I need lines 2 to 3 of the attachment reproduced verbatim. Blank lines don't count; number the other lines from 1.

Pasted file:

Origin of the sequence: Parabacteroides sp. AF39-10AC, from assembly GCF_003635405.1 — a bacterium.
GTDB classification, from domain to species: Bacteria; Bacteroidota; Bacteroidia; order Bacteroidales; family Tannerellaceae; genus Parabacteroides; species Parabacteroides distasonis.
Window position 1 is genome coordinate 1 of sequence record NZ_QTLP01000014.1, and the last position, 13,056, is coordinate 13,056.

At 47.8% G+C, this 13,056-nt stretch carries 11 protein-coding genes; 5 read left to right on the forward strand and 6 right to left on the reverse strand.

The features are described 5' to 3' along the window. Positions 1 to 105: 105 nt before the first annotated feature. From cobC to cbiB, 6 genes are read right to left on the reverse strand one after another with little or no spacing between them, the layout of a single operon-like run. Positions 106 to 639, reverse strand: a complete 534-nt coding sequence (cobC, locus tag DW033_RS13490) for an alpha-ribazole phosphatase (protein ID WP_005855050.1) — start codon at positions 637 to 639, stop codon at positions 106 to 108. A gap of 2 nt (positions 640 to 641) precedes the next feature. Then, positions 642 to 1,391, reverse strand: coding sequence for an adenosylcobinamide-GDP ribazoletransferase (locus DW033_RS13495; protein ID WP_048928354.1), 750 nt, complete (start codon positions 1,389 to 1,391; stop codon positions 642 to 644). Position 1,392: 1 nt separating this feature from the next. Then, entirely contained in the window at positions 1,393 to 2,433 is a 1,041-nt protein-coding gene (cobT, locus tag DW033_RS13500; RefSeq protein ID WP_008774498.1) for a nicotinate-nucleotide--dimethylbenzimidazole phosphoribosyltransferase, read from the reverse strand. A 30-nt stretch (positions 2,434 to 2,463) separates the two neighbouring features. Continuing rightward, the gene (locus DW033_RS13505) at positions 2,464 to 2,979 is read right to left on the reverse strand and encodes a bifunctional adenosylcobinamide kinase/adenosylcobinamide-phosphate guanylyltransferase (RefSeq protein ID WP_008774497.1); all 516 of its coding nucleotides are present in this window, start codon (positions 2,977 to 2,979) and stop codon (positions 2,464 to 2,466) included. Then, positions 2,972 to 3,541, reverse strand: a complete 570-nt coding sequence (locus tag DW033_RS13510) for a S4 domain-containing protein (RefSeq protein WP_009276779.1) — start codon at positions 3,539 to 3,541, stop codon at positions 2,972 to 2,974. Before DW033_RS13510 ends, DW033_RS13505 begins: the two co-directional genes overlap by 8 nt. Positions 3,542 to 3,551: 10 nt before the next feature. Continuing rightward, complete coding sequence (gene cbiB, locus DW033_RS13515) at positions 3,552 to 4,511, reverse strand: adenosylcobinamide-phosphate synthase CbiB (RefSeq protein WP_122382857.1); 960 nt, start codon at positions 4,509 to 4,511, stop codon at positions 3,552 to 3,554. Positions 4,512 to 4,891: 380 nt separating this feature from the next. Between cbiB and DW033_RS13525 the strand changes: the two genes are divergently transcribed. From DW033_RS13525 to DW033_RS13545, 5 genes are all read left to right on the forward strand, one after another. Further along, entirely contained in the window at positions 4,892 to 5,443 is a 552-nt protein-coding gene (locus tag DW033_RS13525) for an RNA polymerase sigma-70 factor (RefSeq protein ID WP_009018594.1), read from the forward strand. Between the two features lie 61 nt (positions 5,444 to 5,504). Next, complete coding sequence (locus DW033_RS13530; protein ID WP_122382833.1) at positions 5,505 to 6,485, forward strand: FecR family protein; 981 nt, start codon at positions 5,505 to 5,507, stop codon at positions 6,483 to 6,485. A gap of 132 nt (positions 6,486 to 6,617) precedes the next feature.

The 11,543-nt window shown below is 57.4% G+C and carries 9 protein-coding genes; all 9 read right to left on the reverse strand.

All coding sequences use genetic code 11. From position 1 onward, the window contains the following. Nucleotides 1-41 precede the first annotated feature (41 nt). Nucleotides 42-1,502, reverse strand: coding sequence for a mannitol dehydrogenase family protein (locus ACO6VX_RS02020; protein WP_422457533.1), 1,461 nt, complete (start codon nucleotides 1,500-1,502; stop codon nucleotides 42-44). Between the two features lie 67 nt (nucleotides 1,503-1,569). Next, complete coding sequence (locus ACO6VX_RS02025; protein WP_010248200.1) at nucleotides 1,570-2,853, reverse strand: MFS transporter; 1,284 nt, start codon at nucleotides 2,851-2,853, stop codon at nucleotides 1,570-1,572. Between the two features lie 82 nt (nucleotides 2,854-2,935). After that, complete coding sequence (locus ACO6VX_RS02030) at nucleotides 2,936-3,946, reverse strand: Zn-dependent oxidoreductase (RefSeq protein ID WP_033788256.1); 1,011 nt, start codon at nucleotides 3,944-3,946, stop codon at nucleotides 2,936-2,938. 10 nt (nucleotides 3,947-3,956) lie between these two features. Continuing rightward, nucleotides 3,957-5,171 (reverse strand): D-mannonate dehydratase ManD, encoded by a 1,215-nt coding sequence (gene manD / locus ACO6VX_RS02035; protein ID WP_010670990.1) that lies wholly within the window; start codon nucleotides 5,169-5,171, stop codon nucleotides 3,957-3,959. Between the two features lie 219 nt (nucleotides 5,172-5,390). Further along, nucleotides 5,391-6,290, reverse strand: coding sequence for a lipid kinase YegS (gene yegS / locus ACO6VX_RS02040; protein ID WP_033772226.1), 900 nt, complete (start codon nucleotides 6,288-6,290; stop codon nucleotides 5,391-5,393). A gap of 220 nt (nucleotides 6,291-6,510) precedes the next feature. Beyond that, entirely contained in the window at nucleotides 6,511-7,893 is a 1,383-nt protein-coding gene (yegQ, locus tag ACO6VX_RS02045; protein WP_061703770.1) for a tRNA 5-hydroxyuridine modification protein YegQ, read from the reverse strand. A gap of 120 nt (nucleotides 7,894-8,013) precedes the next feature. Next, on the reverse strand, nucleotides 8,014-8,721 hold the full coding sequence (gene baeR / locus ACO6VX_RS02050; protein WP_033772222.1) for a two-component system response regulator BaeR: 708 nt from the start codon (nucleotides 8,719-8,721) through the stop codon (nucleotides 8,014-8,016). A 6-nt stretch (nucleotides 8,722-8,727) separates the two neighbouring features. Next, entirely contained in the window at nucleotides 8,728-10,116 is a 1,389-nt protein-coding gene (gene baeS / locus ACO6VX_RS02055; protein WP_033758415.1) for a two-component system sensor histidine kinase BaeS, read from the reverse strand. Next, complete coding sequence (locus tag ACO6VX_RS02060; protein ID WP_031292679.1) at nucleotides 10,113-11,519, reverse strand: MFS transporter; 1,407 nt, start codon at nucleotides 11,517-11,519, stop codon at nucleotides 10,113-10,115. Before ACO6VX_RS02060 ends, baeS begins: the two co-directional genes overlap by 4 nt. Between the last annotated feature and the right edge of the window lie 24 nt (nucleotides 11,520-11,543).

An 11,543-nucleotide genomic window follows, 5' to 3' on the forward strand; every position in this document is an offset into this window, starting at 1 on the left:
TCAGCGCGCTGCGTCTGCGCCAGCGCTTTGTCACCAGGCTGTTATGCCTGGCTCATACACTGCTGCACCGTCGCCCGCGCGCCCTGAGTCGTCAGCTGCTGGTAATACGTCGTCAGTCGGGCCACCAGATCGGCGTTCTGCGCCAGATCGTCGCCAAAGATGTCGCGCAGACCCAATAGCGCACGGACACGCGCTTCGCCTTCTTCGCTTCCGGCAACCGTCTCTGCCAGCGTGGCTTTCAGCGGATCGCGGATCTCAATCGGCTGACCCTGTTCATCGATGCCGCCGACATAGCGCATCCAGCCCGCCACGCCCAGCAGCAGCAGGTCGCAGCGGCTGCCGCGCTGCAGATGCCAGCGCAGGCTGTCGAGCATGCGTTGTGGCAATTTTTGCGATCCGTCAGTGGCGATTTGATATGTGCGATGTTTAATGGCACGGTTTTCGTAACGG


GTDB classification, from domain to species: Bacteria; Bacteroidota; Bacteroidia; order Bacteroidales; family Tannerellaceae; genus Parabacteroides; species Parabacteroides distasonis.
Window position 1 is genome coordinate 1 of sequence record NZ_QTLP01000014.1, and the last position, 13,056, is coordinate 13,056.